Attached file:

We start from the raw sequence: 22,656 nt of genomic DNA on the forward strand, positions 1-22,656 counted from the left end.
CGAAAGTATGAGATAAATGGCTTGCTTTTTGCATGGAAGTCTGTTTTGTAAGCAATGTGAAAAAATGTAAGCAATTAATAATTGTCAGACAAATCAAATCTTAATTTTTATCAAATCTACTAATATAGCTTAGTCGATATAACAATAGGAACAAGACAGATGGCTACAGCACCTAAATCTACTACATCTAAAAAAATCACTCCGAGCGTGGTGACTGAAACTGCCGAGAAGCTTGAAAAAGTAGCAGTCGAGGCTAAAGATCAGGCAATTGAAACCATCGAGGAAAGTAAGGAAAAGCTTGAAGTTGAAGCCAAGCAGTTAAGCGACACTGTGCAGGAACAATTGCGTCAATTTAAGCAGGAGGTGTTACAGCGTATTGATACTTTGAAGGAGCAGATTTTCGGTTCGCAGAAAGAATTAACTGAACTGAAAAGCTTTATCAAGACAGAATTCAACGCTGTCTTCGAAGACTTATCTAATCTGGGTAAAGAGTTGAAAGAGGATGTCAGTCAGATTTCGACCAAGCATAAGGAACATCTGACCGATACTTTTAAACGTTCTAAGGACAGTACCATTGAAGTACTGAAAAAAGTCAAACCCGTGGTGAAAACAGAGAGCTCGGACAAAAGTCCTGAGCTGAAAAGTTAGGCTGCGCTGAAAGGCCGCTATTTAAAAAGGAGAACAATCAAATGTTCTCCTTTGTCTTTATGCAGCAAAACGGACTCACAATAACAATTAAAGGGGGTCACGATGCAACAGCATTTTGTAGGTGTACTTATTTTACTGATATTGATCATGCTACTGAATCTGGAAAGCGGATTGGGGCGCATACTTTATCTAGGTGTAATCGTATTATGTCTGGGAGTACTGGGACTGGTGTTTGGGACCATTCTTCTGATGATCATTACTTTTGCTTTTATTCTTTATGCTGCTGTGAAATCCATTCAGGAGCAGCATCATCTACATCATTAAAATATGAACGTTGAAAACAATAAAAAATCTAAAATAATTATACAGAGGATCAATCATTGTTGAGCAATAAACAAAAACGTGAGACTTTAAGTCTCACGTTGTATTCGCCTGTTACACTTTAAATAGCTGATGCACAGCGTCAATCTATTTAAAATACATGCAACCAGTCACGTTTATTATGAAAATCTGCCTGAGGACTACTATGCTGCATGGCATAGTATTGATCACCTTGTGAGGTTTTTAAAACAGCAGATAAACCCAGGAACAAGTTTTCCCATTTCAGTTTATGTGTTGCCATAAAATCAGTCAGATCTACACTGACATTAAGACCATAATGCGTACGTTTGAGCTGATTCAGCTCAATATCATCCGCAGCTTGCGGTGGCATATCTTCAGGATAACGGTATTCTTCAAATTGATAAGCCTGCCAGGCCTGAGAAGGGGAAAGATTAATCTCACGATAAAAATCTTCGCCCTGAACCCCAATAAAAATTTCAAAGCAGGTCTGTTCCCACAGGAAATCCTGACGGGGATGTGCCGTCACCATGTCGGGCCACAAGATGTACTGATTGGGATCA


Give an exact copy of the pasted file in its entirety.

We start from the raw sequence: 22,656 nt of genomic DNA on the forward strand, positions 1-22,656 counted from the left end.
CGAAAGTATGAGATAAATGGCTTGCTTTTTGCATGGAAGTCTGTTTTGTAAGCAATGTGAAAAAATGTAAGCAATTAATAATTGTCAGACAAATCAAATCTTAATTTTTATCAAATCTACTAATATAGCTTAGTCGATATAACAATAGGAACAAGACAGATGGCTACAGCACCTAAATCTACTACATCTAAAAAAATCACTCCGAGCGTGGTGACTGAAACTGCCGAGAAGCTTGAAAAAGTAGCAGTCGAGGCTAAAGATCAGGCAATTGAAACCATCGAGGAAAGTAAGGAAAAGCTTGAAGTTGAAGCCAAGCAGTTAAGCGACACTGTGCAGGAACAATTGCGTCAATTTAAGCAGGAGGTGTTACAGCGTATTGATACTTTGAAGGAGCAGATTTTCGGTTCGCAGAAAGAATTAACTGAACTGAAAAGCTTTATCAAGACAGAATTCAACGCTGTCTTCGAAGACTTATCTAATCTGGGTAAAGAGTTGAAAGAGGATGTCAGTCAGATTTCGACCAAGCATAAGGAACATCTGACCGATACTTTTAAACGTTCTAAGGACAGTACCATTGAAGTACTGAAAAAAGTCAAACCCGTGGTGAAAACAGAGAGCTCGGACAAAAGTCCTGAGCTGAAAAGTTAGGCTGCGCTGAAAGGCCGCTATTTAAAAAGGAGAACAATCAAATGTTCTCCTTTGTCTTTATGCAGCAAAACGGACTCACAATAACAATTAAAGGGGGTCACGATGCAACAGCATTTTGTAGGTGTACTTATTTTACTGATATTGATCATGCTACTGAATCTGGAAAGCGGATTGGGGCGCATACTTTATCTAGGTGTAATCGTATTATGTCTGGGAGTACTGGGACTGGTGTTTGGGACCATTCTTCTGATGATCATTACTTTTGCTTTTATTCTTTATGCTGCTGTGAAATCCATTCAGGAGCAGCATCATCTACATCATTAAAATATGAACGTTGAAAACAATAAAAAATCTAAAATAATTATACAGAGGATCAATCATTGTTGAGCAATAAACAAAAACGTGAGACTTTAAGTCTCACGTTGTATTCGCCTGTTACACTTTAAATAGCTGATGCACAGCGTCAATCTATTTAAAATACATGCAACCAGTCACGTTTATTATGAAAATCTGCCTGAGGACTACTATGCTGCATGGCATAGTATTGATCACCTTGTGAGGTTTTTAAAACAGCAGATAAACCCAGGAACAAGTTTTCCCATTTCAGTTTATGTGTTGCCATAAAATCAGTCAGATCTACACTGACATTAAGACCATAATGCGTACGTTTGAGCTGATTCAGCTCAATATCATCCGCAGCTTGCGGTGGCATATCTTCAGGATAACGGTATTCTTCAAATTGATAAGCCTGCCAGGCCTGAGAAGGGGAAAGATTAATCTCACGATAAAAATCTTCGCCCTGAACCCCAATAAAAATTTCAAAGCAGGTCTGTTCCCACAGGAAATCCTGACGGGGATGTGCCGTCACCATGTCGGGCCACAAGATGTACTGATTGGGATCA